http://grcity.us/design-and-developm...L%201000am.pdf

Last edited by mjlo; 07-08-2017 at 08:50 PM..
Reply With Quote Quick reply to this message

 
Old 07-08-2017, 07:27 PM
 
27,748 posts, read 24,748,456 times
Reputation: 16455
Quote:
Originally Posted by Peter1948 View Post
Fact of the matter is, like a smaller version of Detroit, Louisville has massive black population that imply doesn't exist in very vanilla GR.
Talk about a wtf moment.
Reply With Quote Quick reply to this message
 
Old 07-08-2017, 09:32 PM
 
1,039 posts, read 1,050,781 times
Reputation: 2355
Quote:
Originally Posted by Peter1948 View Post
Richmond and Louisville are just as dense and have similar well built urban hoods. Buffalo doesn't feel bigger because of this.
City density (city limits only) persons/sq mi:
  1. Hartford - 7025
  2. Buffalo - 6470
  3. Rochester - 5884
  4. Grand Rapids- 4235
  5. SLC - 3641
  6. Richmond - 3414
  7. Tucson - 2294
  8. New Orleans - 2029
  9. Louisville - 1836
  10. Birmingham - 1453

Densest neighborhoods per city (based upon zip code) persons/sq. mi.
  1. Buffalo (zip 14201) - 12470 (+3 more zips greater than 10000)
    https://www.google.com/maps/@42.8929...7i13312!8i6656
  2. New Orleans (zip 70116) - 12451 (+2 more zips greater than 10000)
    https://www.google.com/maps/@29.9619...7i13312!8i6656
  3. Rochester (zip 14619) - 10351
    https://www.google.com/maps/@43.1411...7i13312!8i6656
  4. SLC (zip 84102) - 9707
    https://www.google.com/maps/@40.7577...7i13312!8i6656
  5. Hartford (zip 06106) - 9355
    https://www.google.com/maps/@41.7599...7i13312!8i6656
  6. Louisville (zip 40203) - 6983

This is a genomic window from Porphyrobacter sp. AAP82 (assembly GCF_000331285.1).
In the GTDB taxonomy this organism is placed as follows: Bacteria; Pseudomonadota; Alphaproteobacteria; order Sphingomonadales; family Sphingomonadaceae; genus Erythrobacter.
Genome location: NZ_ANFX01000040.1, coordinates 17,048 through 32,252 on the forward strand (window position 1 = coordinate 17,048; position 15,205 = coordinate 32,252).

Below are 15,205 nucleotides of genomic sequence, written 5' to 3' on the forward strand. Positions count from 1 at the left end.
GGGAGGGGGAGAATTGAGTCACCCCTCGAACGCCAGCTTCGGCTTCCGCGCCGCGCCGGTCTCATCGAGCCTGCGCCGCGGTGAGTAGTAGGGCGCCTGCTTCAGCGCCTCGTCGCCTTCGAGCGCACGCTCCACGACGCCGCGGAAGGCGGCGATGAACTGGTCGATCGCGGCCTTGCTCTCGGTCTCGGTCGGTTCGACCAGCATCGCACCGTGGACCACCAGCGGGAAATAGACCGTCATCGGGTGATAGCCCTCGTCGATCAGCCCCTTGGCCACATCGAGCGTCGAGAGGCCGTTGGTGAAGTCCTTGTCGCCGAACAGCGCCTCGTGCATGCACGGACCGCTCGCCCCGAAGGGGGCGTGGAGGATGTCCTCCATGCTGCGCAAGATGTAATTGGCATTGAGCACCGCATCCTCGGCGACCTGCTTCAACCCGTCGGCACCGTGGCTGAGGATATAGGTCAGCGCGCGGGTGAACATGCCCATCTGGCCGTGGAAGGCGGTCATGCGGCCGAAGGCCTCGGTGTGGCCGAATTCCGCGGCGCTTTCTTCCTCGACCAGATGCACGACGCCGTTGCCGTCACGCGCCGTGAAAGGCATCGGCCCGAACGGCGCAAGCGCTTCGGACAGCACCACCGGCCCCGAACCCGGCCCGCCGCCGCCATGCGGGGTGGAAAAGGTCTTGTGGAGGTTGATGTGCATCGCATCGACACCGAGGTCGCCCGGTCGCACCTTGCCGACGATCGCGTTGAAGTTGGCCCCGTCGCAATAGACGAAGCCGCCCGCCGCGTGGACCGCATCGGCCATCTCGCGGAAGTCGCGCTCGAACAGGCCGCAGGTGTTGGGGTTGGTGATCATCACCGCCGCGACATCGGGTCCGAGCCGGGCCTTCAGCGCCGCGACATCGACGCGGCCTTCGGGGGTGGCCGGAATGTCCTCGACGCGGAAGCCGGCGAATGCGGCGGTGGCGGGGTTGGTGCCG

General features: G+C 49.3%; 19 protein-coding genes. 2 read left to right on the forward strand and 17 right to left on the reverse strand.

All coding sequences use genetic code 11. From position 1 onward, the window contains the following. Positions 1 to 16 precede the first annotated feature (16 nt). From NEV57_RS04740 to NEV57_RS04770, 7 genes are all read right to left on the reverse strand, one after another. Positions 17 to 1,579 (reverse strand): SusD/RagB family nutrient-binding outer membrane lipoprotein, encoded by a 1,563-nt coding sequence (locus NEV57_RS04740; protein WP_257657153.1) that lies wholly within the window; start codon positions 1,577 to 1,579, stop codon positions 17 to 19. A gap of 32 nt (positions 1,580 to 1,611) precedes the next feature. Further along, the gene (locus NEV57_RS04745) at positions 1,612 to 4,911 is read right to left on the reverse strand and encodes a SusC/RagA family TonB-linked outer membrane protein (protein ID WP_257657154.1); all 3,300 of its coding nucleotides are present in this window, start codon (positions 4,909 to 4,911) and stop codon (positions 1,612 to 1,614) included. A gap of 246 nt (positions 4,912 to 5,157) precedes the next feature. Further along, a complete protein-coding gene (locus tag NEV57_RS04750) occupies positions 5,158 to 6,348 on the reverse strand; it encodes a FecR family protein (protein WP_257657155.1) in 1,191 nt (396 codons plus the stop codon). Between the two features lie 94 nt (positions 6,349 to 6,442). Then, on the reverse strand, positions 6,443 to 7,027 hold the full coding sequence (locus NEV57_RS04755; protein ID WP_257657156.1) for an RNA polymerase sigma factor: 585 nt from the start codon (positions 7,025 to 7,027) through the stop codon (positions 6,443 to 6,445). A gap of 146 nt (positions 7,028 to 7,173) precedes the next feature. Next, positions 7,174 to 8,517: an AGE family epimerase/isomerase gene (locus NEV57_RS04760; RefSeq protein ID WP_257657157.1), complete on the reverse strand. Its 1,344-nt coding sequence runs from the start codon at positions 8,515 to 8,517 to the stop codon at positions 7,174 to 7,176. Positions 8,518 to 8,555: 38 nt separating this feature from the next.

7. Grand Rapids (zip 49507) - 6686
  8. Richmond (zip 23220) - 6086
  9. Birmingham (zip 35205) - 5611
  10. Tucson (zip 85719) - 5372
Reply With Quote Quick reply to this message
 
Old 07-08-2017, 09:33 PM
 
922 posts, read 1,404,849 times
Reputation: 1041
Quote:
Originally Posted by mjlo View Post
I don't know that I would agree with this. As someone who spends a lot time in Louisville I know it has momentum. I'd like to know how far back you'd have to chart developments and what would be included to see how it got to the $10 billion dollar figure. When i'm in Louisville the progress is remarkable, but it does not seem like the most construction or momentum by far.

Please respond with facts, and research the other cities on this list before making these claims instead of resorting to the typical hyperbole.
Ditto this! I've asked the same question and only received a quote of their mayor's in one of their local newspapers. Never anything documented. I frequently travel to the city on business and NKY, and while things seem to be improving there, it's not exactly what I would call booming.
Reply With Quote Quick reply to this message
 
Old 07-08-2017, 09:52 PM
 
Location: California x North Carolina (soon)...
3,320 posts, read 2,241,294 times
Reputation: 3662
Quote:
Originally Posted by btownboss4 View Post
Buffalo I think seems like the biggest city on this list mostly due to the Fort Erie area does contribute to Buffalo, often 15% of the Liscense plates are Ontario ones.
Buffalo definitely doesn't feel larger than Richmond, and probably some other cities in this thread as well. Buffalo actually feels quite small...